Welcome Guest
Log In | Register )
You last visited July 9, 2020, 10:02 pm
All times shown are
Eastern Time (GMT-5:00)

'You assume all the money noise stops when you finally have it'

Oct 14, 2019, 9:19 am

Share this news story on Facebook
Tweet this news story on Twitter
Insider BuzzInsider Buzz: 'You assume all the money noise stops when you finally have it'Rating:

What would you do if you suddenly came into a large amount of money? Would you upgrade your home and invest the rest, putting just a little aside to build a shelter for orphaned orang-utans, just as you once said you would? Actually, you're far more likely to drive a succession of sports cars into swimming pools — a visual representation of the proverbial car crash your life is likely to become as you fritter away your cash bonanza.

A study at Vanderbilt University in the US found that lottery winners who won substantial sums were 50 per cent more likely than winners of small amounts to be bankrupt within five years.

"Winning the lottery seemed to do little to help lottery winners ease their debt," said Paige Marta Skiba, one of the researchers behind the study.

"Our results are consistent with some winners using their prize to take additional risks or buy expensive luxury goods. Others seemed to simply lack the knowledge to handle large amounts of money wisely."

This isn't true of everyone, of course, and just as there are different ways of coming into money, there are myriad ways of handling instant wealth. Here are just three stories.

"Having money makes parenting teenagers more complicated"

Peta*, 42, became a multimillionaire six years ago following the sale of her thriving small business.

"It's how funny how we tend to sugar-coat everything the further we move away from our true memories of them. If you'd asked me how things were going back when the kids [Peta has three teenagers with her husband] were little and I was struggling with maternity leave, I probably would have just cried and showed you my bills. But now I remember it as one of the best times in my life, even though we had nothing. Believe me, the irony isn't lost on me.

A lot of unwanted publicity came with the sale of the company and nothing could have prepared me for the associated fallout. I think we're all guilty of thinking about the positives of coming into money — buying a nice house or being able to travel, for example — but no one really talks about the negatives. Overnight, I had more money than I ever could have dreamed of having and we were able to buy the kind of house we'd always hoped for, but I suddenly had this huge feeling of responsibility too, a constant internal voice asking me questions like: How much should I give to charity and which ones? Should I give money to friends and family, and how much?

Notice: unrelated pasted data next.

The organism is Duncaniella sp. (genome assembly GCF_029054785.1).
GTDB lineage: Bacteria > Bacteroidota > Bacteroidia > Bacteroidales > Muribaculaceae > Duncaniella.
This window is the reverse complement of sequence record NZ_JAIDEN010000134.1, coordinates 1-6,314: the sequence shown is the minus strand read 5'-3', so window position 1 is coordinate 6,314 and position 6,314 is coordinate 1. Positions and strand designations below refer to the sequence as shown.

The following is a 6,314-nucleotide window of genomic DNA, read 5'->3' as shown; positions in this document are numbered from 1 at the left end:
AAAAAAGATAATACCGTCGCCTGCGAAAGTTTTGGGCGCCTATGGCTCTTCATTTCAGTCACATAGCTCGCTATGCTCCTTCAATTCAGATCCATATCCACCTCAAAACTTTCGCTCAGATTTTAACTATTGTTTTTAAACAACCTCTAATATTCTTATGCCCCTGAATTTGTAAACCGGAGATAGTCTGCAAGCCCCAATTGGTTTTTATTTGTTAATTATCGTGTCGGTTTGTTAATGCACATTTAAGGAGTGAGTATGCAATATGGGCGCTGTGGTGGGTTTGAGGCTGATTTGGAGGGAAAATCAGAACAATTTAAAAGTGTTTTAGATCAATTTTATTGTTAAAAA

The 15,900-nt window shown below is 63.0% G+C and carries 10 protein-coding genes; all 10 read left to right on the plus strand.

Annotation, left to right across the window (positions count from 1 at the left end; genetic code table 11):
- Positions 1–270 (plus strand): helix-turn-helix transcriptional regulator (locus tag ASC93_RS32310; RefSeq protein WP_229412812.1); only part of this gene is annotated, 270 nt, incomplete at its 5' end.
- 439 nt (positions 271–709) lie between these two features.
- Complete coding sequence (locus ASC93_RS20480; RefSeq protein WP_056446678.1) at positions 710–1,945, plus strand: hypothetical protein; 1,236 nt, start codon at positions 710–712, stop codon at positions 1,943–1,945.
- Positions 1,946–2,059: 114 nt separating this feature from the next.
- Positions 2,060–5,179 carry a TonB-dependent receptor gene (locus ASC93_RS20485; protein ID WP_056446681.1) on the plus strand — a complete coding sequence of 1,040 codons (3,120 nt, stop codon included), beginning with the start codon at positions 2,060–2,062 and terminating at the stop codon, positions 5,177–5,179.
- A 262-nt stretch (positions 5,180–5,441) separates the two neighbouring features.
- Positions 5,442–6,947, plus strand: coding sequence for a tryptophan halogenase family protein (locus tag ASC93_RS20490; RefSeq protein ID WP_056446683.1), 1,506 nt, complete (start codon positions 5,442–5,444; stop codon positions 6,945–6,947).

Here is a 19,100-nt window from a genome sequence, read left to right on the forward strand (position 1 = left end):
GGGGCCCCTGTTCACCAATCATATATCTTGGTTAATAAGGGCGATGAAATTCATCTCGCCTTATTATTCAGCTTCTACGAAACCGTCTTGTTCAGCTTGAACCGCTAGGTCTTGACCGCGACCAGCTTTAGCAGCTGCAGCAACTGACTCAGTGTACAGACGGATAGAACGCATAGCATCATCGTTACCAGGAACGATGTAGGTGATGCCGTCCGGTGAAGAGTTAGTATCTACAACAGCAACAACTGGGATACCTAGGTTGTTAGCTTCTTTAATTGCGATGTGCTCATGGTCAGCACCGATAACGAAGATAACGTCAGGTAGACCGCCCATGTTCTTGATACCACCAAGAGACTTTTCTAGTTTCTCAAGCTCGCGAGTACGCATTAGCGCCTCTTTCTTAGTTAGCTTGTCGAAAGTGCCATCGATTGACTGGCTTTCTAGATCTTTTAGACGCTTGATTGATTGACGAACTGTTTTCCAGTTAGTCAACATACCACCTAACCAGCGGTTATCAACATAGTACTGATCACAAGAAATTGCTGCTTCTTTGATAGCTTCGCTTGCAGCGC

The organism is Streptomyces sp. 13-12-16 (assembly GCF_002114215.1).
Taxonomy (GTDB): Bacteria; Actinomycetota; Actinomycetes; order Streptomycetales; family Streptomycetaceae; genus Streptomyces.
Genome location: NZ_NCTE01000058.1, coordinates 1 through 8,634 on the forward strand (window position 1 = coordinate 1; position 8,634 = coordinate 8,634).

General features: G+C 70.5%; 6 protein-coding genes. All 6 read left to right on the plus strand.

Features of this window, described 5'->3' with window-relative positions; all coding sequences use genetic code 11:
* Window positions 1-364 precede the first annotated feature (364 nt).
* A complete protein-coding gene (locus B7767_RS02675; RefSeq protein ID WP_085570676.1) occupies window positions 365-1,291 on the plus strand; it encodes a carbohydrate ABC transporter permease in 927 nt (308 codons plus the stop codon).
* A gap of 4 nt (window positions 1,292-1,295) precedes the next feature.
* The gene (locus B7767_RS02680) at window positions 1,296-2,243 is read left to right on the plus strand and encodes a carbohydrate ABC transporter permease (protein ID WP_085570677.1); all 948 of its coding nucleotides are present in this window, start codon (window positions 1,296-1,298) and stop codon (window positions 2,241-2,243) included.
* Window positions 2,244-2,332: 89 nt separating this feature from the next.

You assume all the money noise stops when you finally have it, but it doesn't: it's just a different soundtrack.

The requests for handouts have settled down in recent years but it was tough in the beginning. What surprised me was just how many acquaintances and people I hadn't heard from for years came out of the woodwork.

The hardest one was a call from the father who walked out on me when I was very little. He'd heard about the money and wanted to know what I'd be doing to look after him in his old age. I wish it could say it made me happy when I told him he'll never get a cent out of me, but it just made me sad.

We couldn't make head nor tail out of anything for the first few years after the money came in, but life has fallen into its own rhythm since. Obviously we don't suffer any common stresses, such as meeting mortgage payments or paying school fees, but if we have a problem it's trying to work out how best to raise our kids into adulthood without them becoming spoilt brats who think they're entitled to whatever they want.

I once read that [chef] Gordon Ramsay isn't going to leave a cent of his money to his kids out of fear it will ruin them. Maybe that's the answer. Maybe I'll have to leave it to my cat. I certainly threaten them with it enough!"

"My parents worked hard to ensure my inheritance wouldn't destroy me"

Already with a high-paying career, Harvey*, 28, increased his personal wealth by millions when he inherited family money last year.

"When you're born into a wealthy family, money is not something that's ever really talked about. You know you have a large house, but it doesn't seem all that strange because so many of your friends too do too. And aside from catching sight of the odd piece of paperwork with a staggering number of zeros printed on it, life rolls on like it does for anyone else.

Most of my childhood memories are much like anyone else's: babycinos with Mum at the cafe; playing in the park with Dad; fighting with my brothers and sisters. It's only now that I realise that not having to talk about money might have been the biggest giveaway [that we were wealthy], but kids don't really think about that stuff.